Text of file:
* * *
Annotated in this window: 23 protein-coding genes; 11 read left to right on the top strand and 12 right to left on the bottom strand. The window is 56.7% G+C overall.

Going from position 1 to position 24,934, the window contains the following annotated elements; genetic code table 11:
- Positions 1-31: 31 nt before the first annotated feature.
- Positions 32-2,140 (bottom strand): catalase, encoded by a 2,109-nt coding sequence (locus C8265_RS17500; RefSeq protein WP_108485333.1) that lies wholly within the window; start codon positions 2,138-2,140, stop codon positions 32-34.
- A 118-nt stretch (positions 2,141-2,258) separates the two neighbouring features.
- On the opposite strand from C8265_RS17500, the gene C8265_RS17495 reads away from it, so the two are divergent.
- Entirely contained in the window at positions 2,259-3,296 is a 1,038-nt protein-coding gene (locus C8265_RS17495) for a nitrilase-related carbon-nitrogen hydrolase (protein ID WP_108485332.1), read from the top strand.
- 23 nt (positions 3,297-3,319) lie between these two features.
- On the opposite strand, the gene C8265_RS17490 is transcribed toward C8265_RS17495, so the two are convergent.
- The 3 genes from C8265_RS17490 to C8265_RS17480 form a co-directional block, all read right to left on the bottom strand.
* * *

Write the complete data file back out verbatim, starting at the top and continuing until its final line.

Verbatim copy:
Annotated in this window: 23 protein-coding genes; 11 read left to right on the top strand and 12 right to left on the bottom strand. The window is 56.7% G+C overall.

Going from position 1 to position 24,934, the window contains the following annotated elements; genetic code table 11:
- Positions 1-31: 31 nt before the first annotated feature.
- Positions 32-2,140 (bottom strand): catalase, encoded by a 2,109-nt coding sequence (locus C8265_RS17500; RefSeq protein WP_108485333.1) that lies wholly within the window; start codon positions 2,138-2,140, stop codon positions 32-34.
- A 118-nt stretch (positions 2,141-2,258) separates the two neighbouring features.
- On the opposite strand from C8265_RS17500, the gene C8265_RS17495 reads away from it, so the two are divergent.
- Entirely contained in the window at positions 2,259-3,296 is a 1,038-nt protein-coding gene (locus C8265_RS17495) for a nitrilase-related carbon-nitrogen hydrolase (protein ID WP_108485332.1), read from the top strand.
- 23 nt (positions 3,297-3,319) lie between these two features.
- On the opposite strand, the gene C8265_RS17490 is transcribed toward C8265_RS17495, so the two are convergent.
- The 3 genes from C8265_RS17490 to C8265_RS17480 form a co-directional block, all read right to left on the bottom strand.